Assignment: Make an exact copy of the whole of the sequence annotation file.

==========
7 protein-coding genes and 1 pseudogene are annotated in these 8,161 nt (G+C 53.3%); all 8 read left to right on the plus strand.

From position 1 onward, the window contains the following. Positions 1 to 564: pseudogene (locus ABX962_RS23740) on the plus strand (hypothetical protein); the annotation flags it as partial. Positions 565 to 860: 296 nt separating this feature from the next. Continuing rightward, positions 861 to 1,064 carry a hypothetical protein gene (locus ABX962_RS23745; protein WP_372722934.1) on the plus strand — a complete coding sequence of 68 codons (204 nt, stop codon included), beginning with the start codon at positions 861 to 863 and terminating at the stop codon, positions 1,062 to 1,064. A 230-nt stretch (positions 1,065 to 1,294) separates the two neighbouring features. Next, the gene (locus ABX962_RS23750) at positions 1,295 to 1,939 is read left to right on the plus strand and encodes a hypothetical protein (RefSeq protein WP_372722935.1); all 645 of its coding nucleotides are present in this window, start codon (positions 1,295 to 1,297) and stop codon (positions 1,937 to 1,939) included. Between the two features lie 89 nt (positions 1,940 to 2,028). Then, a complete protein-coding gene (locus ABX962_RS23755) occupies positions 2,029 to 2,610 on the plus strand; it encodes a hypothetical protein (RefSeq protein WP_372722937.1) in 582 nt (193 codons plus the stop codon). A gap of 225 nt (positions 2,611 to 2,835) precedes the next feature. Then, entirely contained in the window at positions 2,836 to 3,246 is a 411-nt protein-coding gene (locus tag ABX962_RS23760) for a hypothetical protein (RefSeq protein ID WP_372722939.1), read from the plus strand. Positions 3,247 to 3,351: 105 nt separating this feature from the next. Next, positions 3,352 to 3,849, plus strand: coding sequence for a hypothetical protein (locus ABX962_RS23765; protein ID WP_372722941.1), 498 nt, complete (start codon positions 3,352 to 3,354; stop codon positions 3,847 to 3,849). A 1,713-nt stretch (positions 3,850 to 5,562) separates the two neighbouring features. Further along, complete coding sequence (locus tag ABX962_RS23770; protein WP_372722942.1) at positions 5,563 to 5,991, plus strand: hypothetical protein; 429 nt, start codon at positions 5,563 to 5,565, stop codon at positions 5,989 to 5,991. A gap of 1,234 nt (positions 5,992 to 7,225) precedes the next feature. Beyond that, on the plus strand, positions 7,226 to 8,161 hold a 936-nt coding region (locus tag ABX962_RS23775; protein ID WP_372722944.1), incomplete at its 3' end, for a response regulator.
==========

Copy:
7 protein-coding genes and 1 pseudogene are annotated in these 8,161 nt (G+C 53.3%); all 8 read left to right on the plus strand.

From position 1 onward, the window contains the following. Positions 1 to 564: pseudogene (locus ABX962_RS23740) on the plus strand (hypothetical protein); the annotation flags it as partial. Positions 565 to 860: 296 nt separating this feature from the next. Continuing rightward, positions 861 to 1,064 carry a hypothetical protein gene (locus ABX962_RS23745; protein WP_372722934.1) on the plus strand — a complete coding sequence of 68 codons (204 nt, stop codon included), beginning with the start codon at positions 861 to 863 and terminating at the stop codon, positions 1,062 to 1,064. A 230-nt stretch (positions 1,065 to 1,294) separates the two neighbouring features. Next, the gene (locus ABX962_RS23750) at positions 1,295 to 1,939 is read left to right on the plus strand and encodes a hypothetical protein (RefSeq protein WP_372722935.1); all 645 of its coding nucleotides are present in this window, start codon (positions 1,295 to 1,297) and stop codon (positions 1,937 to 1,939) included. Between the two features lie 89 nt (positions 1,940 to 2,028). Then, a complete protein-coding gene (locus ABX962_RS23755) occupies positions 2,029 to 2,610 on the plus strand; it encodes a hypothetical protein (RefSeq protein WP_372722937.1) in 582 nt (193 codons plus the stop codon). A gap of 225 nt (positions 2,611 to 2,835) precedes the next feature. Then, entirely contained in the window at positions 2,836 to 3,246 is a 411-nt protein-coding gene (locus tag ABX962_RS23760) for a hypothetical protein (RefSeq protein ID WP_372722939.1), read from the plus strand. Positions 3,247 to 3,351: 105 nt separating this feature from the next. Next, positions 3,352 to 3,849, plus strand: coding sequence for a hypothetical protein (locus ABX962_RS23765; protein ID WP_372722941.1), 498 nt, complete (start codon positions 3,352 to 3,354; stop codon positions 3,847 to 3,849). A 1,713-nt stretch (positions 3,850 to 5,562) separates the two neighbouring features. Further along, complete coding sequence (locus tag ABX962_RS23770; protein WP_372722942.1) at positions 5,563 to 5,991, plus strand: hypothetical protein; 429 nt, start codon at positions 5,563 to 5,565, stop codon at positions 5,989 to 5,991. A gap of 1,234 nt (positions 5,992 to 7,225) precedes the next feature. Beyond that, on the plus strand, positions 7,226 to 8,161 hold a 936-nt coding region (locus tag ABX962_RS23775; protein ID WP_372722944.1), incomplete at its 3' end, for a response regulator.